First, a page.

In his second Essential Retail article on future technology trends in the retail supply chain, Managing Director Tim Waters explains how he has turned from a robotics cynic into a robotics advocate.
When it comes to warehouse robotics, I used to be one of the biggest cynics. Having endured many years of visiting companies where inappropriate automation had been installed against an unrealistic business plan, it seemed a highly expensive and often impractical waste of resources.
But using robotics in warehouses is an increasingly hot topic in the world of retail, and with good reason. Recently, we've seen a wave of new robotic technologies being rolled out across the UK, as firms catch on to the huge potential of the market.
The rapid growth of eCommerce is showing no sign of slowing down, placing new burdens on fulfilment networks. This means sophisticated warehouse technology is in increasingly high demand. For retailers and warehouse operators, the case for automation is growing stronger and certainly warrants our attention.
It came as a welcome surprise therefore to be involved in a recent project where robotics has worked in a decisive and transformative way. Perhaps unsurprisingly this particular business is based in Germany where investment in automation and robotics has been championed over the years.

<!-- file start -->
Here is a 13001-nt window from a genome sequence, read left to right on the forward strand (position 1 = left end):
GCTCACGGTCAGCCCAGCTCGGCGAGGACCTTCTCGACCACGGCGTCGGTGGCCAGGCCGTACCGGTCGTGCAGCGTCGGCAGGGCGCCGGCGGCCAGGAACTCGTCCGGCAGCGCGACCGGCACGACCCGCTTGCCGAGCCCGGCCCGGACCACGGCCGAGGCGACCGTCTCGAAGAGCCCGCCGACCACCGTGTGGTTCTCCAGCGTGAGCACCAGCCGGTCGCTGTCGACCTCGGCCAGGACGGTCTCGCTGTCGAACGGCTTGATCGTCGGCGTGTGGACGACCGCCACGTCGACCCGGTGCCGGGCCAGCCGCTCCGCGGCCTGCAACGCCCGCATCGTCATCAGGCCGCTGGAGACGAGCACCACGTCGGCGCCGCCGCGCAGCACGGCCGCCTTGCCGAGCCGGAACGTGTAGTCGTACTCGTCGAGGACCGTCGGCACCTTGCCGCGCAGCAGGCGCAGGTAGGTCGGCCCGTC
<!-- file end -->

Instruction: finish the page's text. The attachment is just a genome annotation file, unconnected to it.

The business is not the largest by any means but is growing very rapidly due to its ability to succeed in a highly competitive marketplace. It has managed to do so by using tech innovation in the supply chain as a business weapon. Crucially, it has installed 'appropriate' robotics rather than the fastest or the flashiest.
Though the fastest robot would have ticked all the boxes in an accountant's return on investment calculation, it is important to see the bigger picture of how this new technology will fit within your existing systems. In this case, the business chose two smaller, more flexible robots, alongside high speed cameras to verify their accuracy – what was picked up from the warehouse shelf. This combination of technology allowed to the business to innovate its warehouse system without compromising on accuracy.
This business is now the most competitively priced in their market by far. It is able to beat any price offered by a competitor, simply by understanding the cost to serve their market and the fact that their competitors are still using manual warehouse operations. Of course, this takes capital investment. But in this particular case the payback has been swift, only taking around two years, justifying the outlay.
The secret to their success was their clear view of the "end game" for implementing the technology in the particular site within the market. They were then able to replicate the footprint in adjacent markets. The flexibility of the design also allowed them to cope with product variations and different shapes and sizes of packaging. In this case, robotic technology succeeded as a complete warehouse solution, greater than the sum of its parts.
When it comes to robotics, both retailers and their advisers would be wise to try keep their cynicism at bay. In the retail industry, those who are willing to embrace innovation in a strategic yet flexible way are reaping the results. Unsurprisingly, investors are already queuing up to get a piece of the action.